The three-year loan will require IMF board approval in June, the global lender said on Friday, and is subject to Sri Lanka implementing reforms, including streamlining the tax code and reducing a bloated deficit.
“The Sri Lankan authorities and the IMF have reached a staff-level agreement on a 36-month Extended Fund Facility (EFF),” for a $1.5 billion loan, Todd Schneider, IMF mission chief for Sri Lanka, said in a statement.
The agreement comes as debt-laden Sri Lanka faces a looming balance of payments crisis due to heavy foreign outflows from government securities and high external debt repayments.
Sentiment on financial markets was bolstered by the IMF deal, helping the rupee currencyLKR= trade firmer and stock index .CSE rise nearly 1 percent in early trade.
Sri Lanka’s foreign exchange reserves have fallen by a third from their peak in late 2014 to $6.2 billion at end-March.
Indian sovereign bonds are losing some appeal as their yield advantage over Treasuries diminishes.
The extra yield investors demand to hold the South Asian nation’s 10-year notes over similar-maturity US debt fell to 556 basis points on Monday, the least since early January, data compiled by Bloomberg show. The gap was as high as 616 in February. Foreign holdings of local government and corporate securities dropped by Rs1,590 crore ($239 million) on Monday, the most since 29 March.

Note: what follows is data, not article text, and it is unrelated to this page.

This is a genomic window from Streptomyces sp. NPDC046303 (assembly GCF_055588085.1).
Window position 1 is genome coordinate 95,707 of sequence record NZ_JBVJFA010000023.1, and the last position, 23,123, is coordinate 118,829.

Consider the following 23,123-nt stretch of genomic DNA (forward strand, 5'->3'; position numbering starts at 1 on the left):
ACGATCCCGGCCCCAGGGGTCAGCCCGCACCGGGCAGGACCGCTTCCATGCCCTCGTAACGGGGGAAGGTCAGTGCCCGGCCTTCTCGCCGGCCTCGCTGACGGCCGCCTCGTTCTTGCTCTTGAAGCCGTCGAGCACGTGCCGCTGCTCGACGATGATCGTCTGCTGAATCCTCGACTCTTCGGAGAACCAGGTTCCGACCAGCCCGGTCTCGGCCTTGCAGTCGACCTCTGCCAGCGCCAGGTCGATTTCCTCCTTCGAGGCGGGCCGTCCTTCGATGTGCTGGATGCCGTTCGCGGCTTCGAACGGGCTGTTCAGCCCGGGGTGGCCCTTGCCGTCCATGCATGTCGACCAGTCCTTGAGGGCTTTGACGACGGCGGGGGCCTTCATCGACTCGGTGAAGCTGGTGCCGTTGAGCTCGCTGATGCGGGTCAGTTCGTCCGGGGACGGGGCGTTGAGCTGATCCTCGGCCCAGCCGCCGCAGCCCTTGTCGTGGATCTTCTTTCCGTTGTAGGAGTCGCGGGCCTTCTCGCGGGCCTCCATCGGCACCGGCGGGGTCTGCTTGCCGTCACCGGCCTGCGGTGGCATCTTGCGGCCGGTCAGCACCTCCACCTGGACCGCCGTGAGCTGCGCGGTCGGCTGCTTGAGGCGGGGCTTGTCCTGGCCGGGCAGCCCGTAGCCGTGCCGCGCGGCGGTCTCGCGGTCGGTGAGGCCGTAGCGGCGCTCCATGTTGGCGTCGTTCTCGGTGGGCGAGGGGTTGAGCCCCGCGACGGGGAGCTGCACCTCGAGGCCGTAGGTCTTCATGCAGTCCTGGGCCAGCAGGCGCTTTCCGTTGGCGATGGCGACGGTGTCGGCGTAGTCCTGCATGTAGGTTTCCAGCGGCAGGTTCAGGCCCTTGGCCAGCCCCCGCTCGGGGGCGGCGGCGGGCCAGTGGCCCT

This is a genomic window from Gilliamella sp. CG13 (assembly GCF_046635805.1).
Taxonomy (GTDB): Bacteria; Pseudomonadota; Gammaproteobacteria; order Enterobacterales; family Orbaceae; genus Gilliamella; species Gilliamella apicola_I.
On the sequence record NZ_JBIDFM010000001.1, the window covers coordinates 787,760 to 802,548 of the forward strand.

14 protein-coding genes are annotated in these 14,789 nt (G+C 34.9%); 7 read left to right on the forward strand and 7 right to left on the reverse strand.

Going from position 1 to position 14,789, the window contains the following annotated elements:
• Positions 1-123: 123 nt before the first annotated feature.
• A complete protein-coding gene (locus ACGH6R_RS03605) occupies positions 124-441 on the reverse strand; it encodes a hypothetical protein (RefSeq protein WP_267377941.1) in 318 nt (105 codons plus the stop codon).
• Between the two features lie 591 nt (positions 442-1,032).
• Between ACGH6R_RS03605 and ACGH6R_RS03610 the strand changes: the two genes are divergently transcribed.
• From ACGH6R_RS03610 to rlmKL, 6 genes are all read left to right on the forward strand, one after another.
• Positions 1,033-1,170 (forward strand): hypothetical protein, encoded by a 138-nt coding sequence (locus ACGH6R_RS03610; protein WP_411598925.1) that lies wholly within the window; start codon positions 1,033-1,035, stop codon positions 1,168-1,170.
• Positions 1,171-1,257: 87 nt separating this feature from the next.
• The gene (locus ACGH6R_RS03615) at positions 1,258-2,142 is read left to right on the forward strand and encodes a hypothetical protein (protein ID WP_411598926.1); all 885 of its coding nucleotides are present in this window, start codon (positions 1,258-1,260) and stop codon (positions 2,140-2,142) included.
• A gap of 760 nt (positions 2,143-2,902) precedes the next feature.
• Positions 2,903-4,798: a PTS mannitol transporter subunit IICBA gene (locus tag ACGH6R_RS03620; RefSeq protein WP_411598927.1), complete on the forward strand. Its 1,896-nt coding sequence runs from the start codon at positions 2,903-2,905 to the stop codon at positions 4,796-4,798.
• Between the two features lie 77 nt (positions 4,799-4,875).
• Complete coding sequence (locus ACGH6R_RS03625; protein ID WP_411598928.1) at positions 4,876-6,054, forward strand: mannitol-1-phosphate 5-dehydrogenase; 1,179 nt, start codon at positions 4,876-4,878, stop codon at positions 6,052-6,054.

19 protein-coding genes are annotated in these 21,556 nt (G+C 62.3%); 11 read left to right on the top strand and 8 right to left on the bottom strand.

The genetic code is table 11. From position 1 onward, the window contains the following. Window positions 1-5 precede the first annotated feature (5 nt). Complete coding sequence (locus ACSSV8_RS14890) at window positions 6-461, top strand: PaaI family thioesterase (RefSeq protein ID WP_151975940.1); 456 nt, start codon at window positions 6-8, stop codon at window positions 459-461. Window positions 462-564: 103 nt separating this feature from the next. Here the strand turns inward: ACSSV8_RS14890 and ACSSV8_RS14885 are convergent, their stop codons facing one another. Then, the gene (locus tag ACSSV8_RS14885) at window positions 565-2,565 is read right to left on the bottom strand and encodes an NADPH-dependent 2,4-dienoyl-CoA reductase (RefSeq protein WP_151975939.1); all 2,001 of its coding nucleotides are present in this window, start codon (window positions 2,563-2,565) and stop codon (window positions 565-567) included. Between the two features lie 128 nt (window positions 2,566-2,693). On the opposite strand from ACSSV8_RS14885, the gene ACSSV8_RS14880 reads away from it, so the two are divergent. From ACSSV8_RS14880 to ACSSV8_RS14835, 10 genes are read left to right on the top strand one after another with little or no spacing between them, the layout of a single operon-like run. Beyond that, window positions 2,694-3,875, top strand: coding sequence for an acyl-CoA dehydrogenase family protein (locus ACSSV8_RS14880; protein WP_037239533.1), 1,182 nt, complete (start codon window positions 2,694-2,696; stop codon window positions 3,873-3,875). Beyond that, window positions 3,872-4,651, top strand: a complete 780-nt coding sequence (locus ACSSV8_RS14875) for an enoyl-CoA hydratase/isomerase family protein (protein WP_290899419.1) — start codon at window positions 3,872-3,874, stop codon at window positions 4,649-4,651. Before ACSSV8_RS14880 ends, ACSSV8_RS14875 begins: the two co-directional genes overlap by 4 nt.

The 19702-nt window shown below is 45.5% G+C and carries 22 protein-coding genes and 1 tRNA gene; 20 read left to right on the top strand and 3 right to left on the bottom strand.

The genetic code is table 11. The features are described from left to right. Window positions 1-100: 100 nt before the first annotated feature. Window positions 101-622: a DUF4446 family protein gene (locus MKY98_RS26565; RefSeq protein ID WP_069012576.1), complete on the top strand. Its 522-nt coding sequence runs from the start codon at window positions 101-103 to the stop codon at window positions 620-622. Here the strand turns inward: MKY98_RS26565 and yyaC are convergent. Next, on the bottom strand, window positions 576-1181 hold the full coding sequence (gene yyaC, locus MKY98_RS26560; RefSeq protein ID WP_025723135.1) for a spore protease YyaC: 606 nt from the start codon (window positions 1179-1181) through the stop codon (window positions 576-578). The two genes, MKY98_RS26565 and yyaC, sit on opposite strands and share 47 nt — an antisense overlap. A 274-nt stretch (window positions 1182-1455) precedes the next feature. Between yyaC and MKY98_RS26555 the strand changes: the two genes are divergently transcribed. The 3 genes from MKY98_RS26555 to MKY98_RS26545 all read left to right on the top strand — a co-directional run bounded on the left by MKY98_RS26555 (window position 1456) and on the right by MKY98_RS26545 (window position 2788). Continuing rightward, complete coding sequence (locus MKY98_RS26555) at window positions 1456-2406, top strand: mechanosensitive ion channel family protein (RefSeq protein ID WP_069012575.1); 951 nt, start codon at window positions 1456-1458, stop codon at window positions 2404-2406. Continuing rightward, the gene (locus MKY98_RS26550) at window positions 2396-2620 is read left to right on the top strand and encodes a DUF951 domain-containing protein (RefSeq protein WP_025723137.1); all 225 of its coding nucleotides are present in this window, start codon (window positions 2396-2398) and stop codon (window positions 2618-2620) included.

The narrowing spread reflects both diverging monetary policies in the two nations and India’s success in reining in inflation. The Federal Reserve raised interest rates in December for the first time in a decade, while the Reserve Bank of India has lowered benchmark borrowing costs five times since the start of 2015.
The yield on Indian sovereign bonds due January 2026 was little changed at 7.47% in Mumbai, according to the RBI’s trading system. The rupee rose 0.1% to 66.5250 a dollar, ending a three-day losing run, prices from local banks compiled by Bloomberg show. The currency is down 0.6% this year in Asia’s worst performance.